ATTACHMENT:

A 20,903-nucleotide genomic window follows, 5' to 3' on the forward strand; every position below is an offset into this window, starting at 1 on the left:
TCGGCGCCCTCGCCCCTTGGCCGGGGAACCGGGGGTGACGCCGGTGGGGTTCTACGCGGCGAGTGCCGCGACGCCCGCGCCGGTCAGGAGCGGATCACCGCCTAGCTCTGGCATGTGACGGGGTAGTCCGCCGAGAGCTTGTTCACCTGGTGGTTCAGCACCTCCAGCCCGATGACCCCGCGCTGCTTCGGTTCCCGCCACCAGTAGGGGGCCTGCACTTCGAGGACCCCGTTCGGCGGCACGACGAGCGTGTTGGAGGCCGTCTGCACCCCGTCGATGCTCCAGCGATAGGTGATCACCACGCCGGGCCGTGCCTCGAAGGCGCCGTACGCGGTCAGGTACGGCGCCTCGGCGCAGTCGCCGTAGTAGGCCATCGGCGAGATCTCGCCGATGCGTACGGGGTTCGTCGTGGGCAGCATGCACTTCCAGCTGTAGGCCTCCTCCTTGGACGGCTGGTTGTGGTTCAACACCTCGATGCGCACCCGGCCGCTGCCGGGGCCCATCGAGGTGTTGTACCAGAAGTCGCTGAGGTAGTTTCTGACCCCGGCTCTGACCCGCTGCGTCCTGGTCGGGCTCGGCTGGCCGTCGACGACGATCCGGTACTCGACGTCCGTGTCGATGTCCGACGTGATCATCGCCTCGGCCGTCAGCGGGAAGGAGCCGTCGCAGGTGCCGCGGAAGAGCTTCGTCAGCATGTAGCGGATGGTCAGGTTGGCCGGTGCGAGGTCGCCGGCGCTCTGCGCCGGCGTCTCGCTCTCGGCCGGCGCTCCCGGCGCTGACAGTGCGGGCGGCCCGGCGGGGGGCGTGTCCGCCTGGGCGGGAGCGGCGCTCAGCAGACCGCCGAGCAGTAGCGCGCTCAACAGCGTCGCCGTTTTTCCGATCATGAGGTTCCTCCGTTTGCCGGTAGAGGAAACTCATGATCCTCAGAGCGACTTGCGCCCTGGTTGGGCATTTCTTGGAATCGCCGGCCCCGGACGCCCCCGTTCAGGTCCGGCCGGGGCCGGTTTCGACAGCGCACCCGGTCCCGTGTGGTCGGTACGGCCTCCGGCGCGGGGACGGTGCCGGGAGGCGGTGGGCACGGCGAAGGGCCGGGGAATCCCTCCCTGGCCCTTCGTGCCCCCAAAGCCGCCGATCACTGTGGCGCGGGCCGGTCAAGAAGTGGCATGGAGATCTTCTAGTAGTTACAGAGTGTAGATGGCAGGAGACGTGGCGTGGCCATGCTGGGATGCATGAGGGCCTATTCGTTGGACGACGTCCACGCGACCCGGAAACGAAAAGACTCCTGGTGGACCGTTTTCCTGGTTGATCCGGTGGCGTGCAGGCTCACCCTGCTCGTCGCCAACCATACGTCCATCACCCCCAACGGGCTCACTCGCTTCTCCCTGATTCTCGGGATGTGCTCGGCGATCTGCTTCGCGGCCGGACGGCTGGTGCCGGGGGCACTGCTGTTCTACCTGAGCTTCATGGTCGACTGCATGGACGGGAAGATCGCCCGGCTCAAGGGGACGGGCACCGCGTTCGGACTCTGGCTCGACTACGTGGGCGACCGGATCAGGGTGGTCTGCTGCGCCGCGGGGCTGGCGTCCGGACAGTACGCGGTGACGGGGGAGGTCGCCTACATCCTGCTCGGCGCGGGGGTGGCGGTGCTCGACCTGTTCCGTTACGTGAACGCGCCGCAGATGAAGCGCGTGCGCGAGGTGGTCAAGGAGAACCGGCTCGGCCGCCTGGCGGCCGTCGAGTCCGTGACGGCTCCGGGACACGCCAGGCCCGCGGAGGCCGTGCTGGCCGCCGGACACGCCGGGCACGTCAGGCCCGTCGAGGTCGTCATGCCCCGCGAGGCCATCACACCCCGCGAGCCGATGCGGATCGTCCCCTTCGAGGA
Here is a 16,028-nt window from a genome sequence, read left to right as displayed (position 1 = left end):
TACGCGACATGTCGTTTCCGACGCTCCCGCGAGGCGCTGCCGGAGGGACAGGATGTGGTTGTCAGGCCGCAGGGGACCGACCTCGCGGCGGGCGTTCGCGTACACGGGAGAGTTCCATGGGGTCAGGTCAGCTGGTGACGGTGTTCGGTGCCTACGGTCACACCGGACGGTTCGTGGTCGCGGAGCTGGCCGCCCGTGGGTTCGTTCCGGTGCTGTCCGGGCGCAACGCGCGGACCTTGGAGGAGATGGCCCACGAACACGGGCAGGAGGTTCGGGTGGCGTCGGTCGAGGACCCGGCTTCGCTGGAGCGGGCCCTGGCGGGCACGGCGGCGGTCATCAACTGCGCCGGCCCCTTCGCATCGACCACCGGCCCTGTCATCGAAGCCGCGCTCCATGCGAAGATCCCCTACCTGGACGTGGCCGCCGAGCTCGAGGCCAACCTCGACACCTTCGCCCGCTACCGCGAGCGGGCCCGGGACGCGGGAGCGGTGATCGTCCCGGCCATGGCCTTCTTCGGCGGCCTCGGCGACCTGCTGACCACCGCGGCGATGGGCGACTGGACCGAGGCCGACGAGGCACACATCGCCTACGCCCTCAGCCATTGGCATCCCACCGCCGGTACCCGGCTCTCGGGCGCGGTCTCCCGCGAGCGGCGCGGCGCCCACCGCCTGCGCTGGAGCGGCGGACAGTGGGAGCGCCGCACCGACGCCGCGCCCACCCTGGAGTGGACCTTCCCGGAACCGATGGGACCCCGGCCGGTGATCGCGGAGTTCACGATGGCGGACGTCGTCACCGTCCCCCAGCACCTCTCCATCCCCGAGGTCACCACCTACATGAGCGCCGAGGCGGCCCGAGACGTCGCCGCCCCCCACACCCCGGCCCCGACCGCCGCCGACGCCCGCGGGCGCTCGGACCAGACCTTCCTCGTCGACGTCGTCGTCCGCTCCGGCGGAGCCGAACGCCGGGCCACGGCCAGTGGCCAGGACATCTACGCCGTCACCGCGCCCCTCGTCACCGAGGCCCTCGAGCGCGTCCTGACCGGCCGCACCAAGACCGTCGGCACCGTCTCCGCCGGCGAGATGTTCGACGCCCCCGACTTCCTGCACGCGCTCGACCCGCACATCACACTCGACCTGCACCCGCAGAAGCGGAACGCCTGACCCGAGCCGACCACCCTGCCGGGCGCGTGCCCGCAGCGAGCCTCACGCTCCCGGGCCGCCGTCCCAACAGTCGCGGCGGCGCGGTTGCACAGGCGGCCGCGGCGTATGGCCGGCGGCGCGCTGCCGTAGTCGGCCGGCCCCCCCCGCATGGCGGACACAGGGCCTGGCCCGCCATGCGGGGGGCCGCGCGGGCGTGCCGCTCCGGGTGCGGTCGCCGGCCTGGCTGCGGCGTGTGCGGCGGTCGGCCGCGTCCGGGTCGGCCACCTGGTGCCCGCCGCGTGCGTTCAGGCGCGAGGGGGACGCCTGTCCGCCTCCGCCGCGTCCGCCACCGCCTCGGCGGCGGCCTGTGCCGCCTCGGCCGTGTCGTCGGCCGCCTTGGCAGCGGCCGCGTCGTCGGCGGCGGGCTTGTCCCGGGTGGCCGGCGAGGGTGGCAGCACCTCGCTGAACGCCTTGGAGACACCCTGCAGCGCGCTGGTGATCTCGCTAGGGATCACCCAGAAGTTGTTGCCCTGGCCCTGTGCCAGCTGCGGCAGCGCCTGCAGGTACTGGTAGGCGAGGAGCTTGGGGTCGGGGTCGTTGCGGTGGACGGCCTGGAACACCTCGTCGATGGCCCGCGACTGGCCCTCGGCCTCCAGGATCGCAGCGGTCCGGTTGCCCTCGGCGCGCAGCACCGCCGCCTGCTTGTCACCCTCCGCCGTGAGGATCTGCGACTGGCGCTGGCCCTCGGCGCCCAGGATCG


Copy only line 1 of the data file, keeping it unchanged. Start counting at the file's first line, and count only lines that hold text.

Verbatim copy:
A 20,903-nucleotide genomic window follows, 5' to 3' on the forward strand; every position below is an offset into this window, starting at 1 on the left: